Authoritarian sources of knowledge

But what, then, are the sources of our knowledge?

The answer, I think, is this: there are all kinds of sources of our knowledge; but none has authority. …

The fundamental mistake made by the philosophical theory of the ultimate sources of our knowledge is that it does not distinguish clearly enough between questions of origin and questions of validity. Admittedly, in the case of historio­graphy, these two questions may sometimes coincide. The question of the validity of an historical assertion may be testable only, or mainly, in the light of the origin of certain sources. But in general the two questions are different; and in general we do not test the validity of an assertion or information by tracing its sources or its origin, but we test it, much more directly, by a critical examination of what has been asserted – of the asserted facts themselves.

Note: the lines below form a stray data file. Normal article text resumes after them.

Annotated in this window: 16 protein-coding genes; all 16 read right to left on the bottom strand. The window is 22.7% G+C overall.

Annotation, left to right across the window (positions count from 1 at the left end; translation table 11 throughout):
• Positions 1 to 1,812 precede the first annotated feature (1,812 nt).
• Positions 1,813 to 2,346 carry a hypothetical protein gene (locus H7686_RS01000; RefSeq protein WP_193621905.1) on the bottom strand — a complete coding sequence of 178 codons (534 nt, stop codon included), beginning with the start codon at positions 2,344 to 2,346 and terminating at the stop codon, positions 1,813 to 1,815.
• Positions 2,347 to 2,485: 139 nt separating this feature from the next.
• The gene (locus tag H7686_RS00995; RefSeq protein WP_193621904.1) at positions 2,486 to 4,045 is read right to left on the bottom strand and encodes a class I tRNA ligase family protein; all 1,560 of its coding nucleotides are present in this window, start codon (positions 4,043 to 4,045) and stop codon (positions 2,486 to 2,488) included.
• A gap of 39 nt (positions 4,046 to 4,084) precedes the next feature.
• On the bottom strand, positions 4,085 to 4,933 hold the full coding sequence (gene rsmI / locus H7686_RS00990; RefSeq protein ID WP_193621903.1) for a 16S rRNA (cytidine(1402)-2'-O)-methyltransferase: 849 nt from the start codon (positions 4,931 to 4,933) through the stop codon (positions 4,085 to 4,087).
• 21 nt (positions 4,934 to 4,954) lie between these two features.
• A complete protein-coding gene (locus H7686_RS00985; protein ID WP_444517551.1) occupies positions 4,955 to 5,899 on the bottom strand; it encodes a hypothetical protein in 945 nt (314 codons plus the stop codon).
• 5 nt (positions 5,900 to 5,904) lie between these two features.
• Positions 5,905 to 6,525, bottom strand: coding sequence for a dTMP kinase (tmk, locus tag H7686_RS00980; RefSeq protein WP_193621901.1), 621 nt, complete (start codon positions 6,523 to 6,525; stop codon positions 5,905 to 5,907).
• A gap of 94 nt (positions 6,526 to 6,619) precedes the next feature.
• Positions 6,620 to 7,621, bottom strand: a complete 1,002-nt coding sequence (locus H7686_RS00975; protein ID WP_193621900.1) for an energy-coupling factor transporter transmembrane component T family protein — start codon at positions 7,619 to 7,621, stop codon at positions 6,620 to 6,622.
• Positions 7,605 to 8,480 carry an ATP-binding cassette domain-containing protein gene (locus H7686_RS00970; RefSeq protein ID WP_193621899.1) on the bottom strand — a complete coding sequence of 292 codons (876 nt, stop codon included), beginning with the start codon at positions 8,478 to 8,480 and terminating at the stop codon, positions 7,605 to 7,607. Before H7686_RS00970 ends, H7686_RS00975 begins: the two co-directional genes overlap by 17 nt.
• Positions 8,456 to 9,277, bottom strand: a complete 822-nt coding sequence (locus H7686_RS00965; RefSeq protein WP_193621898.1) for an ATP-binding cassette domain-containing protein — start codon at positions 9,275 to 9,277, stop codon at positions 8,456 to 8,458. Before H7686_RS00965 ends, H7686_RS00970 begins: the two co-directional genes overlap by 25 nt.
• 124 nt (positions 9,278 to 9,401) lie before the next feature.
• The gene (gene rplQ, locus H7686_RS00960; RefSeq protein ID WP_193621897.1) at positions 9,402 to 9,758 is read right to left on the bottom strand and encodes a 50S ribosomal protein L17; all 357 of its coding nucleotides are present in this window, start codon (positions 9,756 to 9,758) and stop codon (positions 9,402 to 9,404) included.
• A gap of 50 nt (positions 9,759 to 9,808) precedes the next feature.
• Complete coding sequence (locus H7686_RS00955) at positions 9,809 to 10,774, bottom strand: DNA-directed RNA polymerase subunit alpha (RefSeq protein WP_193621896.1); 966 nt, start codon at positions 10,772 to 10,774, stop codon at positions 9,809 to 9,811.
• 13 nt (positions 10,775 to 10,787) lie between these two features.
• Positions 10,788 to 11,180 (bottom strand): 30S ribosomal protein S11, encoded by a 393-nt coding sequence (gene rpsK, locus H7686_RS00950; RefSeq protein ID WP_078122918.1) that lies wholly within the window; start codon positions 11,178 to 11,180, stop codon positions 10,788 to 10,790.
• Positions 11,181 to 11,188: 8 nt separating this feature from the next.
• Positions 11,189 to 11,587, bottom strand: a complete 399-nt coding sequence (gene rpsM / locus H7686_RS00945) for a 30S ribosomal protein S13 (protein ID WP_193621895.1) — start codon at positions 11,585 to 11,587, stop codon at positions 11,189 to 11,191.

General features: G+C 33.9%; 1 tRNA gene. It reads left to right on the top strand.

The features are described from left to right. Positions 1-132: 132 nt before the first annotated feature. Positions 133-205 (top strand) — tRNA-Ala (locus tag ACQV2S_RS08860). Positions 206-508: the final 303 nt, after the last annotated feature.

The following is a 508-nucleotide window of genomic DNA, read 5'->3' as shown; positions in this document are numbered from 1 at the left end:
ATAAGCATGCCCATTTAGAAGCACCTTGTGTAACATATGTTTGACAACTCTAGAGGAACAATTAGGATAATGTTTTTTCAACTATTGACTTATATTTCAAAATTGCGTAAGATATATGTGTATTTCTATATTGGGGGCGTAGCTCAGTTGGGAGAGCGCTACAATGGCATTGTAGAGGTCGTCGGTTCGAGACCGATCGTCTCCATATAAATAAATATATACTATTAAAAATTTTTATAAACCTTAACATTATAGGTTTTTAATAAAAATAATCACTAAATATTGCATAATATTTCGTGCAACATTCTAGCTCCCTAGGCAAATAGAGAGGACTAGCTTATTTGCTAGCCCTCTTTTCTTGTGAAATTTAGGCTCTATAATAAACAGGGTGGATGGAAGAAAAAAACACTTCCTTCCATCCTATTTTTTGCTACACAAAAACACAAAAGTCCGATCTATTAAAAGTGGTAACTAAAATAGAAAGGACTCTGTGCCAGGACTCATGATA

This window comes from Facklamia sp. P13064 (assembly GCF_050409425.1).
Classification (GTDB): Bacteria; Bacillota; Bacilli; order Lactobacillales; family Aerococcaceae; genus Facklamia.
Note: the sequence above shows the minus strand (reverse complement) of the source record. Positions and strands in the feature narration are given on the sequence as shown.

Thus the empiricist’s questions ‘How do you know? What is the source of your assertion?’ are wrongly put. They are not formulated in an inexact or slovenly manner, but they are entirely misconceived: they are questions that beg for an authoritarian answer. [32]

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